Part of the traditional territory of the Ktunaxa Aboriginal people, Invermere's European history begins with the great Canadian explorer David Thompson.
In 1807, travelling with his wife and children, Thompson was the first European to explore the upper Columbia River. After paddling upstream from a tributary just below present day Golden, Thompson established a trading post known as Kutenae House.
The first real settlement, known as Copper City, was established in 1890. Ten years later, the name was changed to Canterbury, and changed yet again in 1909 to Invermere. By the time Invermere's identity crisis was resolved, Columbia Valley Fruit Lands Ltd owned large tracts of the valley – and the promise of agriculture was attracting optimistic immigrants.
The prospect of new markets spurred the effort to build the first motor road across the Continental Divide. The Banff/Windermere Highway was completed in 1922, but it is unlikely that this rough road across the Rockies was a viable option for shipping delicate fruit. As the 20th century progressed, logging took the lead as the most important industry in the Columbia Valley, but today, tourism drives the local economy, with mining and forestry playing a supporting role.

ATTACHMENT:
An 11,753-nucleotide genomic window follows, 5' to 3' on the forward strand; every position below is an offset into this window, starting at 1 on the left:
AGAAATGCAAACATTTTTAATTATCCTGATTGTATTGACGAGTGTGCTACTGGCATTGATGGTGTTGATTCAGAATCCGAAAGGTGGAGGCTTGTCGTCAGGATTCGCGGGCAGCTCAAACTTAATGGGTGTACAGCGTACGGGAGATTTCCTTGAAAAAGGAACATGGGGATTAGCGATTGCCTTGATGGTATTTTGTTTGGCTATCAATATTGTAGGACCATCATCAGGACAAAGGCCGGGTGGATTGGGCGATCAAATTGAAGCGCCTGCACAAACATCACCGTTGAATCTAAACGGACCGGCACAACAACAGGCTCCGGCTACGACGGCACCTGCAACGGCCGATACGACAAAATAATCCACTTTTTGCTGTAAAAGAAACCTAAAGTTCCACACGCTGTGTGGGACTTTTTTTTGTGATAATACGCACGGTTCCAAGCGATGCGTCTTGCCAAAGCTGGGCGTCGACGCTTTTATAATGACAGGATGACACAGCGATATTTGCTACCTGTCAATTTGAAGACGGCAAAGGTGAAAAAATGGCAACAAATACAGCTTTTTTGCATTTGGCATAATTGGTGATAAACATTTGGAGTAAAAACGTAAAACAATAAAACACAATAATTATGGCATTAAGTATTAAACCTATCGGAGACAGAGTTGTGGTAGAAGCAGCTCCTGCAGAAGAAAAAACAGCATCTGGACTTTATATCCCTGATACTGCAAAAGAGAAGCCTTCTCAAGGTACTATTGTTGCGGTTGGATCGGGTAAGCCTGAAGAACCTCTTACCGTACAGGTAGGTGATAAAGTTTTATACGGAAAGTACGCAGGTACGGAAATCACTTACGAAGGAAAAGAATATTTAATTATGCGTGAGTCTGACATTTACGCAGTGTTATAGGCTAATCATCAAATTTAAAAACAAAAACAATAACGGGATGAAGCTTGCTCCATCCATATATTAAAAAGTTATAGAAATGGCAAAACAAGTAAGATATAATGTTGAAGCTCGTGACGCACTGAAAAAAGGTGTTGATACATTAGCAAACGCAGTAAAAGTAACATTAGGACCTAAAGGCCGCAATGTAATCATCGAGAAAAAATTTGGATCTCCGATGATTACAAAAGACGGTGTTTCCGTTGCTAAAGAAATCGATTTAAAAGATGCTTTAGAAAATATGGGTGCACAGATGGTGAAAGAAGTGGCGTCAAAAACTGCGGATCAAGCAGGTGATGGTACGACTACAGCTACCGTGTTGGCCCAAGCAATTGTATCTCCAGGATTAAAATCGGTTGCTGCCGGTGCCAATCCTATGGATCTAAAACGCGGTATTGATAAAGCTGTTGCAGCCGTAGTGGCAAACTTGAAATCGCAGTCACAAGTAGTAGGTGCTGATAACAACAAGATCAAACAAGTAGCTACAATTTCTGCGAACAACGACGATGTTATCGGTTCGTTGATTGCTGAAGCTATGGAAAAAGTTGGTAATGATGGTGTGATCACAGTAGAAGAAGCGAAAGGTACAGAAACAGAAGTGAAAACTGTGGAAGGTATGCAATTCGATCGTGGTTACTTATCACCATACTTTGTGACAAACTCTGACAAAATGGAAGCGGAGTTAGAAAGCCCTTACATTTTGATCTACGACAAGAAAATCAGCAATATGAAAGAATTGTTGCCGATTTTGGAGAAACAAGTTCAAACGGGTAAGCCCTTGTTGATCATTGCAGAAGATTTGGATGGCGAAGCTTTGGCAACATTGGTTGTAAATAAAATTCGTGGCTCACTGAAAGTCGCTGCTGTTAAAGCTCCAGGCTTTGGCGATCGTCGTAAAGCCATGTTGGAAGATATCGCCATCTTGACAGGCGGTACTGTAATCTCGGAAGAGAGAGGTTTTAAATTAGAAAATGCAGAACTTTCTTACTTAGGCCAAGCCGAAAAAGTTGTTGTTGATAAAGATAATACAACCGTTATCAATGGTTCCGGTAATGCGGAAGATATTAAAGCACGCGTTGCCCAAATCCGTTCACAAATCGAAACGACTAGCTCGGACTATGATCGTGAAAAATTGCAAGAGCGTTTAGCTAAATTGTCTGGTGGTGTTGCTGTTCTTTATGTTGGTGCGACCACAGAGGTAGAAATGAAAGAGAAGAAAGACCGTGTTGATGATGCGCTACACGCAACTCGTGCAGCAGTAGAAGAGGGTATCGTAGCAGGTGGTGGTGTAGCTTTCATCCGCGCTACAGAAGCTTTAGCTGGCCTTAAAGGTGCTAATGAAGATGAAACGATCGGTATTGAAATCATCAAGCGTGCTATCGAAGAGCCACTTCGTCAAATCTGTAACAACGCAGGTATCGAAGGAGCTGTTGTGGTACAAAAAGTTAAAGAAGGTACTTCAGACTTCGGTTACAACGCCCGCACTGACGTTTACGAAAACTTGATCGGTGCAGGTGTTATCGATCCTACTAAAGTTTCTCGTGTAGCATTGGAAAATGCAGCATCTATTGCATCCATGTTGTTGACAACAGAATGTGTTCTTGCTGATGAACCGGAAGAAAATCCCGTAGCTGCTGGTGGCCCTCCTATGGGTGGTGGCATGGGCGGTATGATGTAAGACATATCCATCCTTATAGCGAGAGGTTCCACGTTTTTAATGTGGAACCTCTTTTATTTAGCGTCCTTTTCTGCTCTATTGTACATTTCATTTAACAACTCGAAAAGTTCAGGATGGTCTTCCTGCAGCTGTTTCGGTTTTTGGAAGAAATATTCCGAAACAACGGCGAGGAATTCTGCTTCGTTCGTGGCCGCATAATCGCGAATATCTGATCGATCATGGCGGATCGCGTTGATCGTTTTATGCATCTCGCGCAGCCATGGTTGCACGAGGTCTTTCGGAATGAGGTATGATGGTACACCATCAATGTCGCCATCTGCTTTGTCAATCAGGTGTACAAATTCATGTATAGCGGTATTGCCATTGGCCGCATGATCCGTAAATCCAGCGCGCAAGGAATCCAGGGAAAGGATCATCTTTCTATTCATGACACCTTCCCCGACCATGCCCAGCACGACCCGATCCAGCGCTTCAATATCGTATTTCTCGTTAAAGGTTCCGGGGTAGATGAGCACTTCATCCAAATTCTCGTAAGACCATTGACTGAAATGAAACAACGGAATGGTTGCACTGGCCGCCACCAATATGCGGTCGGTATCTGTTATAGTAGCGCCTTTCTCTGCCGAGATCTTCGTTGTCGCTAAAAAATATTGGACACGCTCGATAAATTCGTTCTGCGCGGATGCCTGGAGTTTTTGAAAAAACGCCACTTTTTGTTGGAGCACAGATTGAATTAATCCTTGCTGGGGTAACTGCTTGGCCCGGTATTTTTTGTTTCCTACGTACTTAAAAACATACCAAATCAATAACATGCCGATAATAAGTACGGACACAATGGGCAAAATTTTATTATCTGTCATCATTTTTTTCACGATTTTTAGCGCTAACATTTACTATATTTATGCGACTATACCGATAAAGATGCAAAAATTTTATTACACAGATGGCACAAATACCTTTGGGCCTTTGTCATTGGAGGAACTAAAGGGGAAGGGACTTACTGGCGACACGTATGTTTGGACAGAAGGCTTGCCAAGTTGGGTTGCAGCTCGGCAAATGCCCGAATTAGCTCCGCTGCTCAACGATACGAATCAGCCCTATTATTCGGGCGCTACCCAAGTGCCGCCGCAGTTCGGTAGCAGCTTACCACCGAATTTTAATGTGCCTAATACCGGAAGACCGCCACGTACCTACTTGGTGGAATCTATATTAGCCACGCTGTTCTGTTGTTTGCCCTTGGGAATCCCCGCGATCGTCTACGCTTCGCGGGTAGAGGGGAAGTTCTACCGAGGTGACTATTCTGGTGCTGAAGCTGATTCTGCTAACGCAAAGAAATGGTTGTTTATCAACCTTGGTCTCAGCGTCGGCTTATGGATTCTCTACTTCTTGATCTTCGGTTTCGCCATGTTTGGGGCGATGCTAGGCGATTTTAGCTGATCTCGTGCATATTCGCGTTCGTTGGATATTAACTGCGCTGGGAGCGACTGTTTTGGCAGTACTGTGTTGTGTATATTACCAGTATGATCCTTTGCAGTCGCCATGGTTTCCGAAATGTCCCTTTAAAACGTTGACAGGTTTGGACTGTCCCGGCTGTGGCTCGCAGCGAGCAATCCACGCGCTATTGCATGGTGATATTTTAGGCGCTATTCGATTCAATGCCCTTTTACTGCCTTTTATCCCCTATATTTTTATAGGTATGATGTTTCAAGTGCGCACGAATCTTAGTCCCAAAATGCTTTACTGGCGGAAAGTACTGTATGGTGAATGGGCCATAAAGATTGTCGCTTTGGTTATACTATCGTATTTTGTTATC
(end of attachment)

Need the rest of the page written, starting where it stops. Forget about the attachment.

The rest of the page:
Invermere Culture & Influences
Invermere is the commercial hub of the Columbia Valley, the place where both locals and visitors find most of the goods and services they need. Inveremere is a thriving community of boutique retail stores, two stunning beaches and a vibrant arts community.
Christmas and summer are the busiest times for visitors, but some type of activity or function is happening most weekends throughout the year, which is why the valley is popular with second-home owners from Alberta.
Things to Do in Invermere
Invermere is surrounded by water and mountains, and both provide a foundation for year-round activities. For outdoor enthusiasts there is always something to do in and around Invermere, whether it is skating on the world-record-holding Whiteway on Lake Windermere, or boating on the same lake during the summer. Fishing is popular in the area’s many creeks, rivers and lakes, as is skiing, snowboarding and snowmobiling in the spectacular mountains. Or enjoy a hike to take in some of the most spectacular scenery that BC has to offer.
And if the outdoors are not your thing, visit some of the many local art galleries, enjoy the fabulous culinary scene, partake in a local craft beer, or sip a locally roasted coffee. Invermere and the Columbia Valley have something for everyone.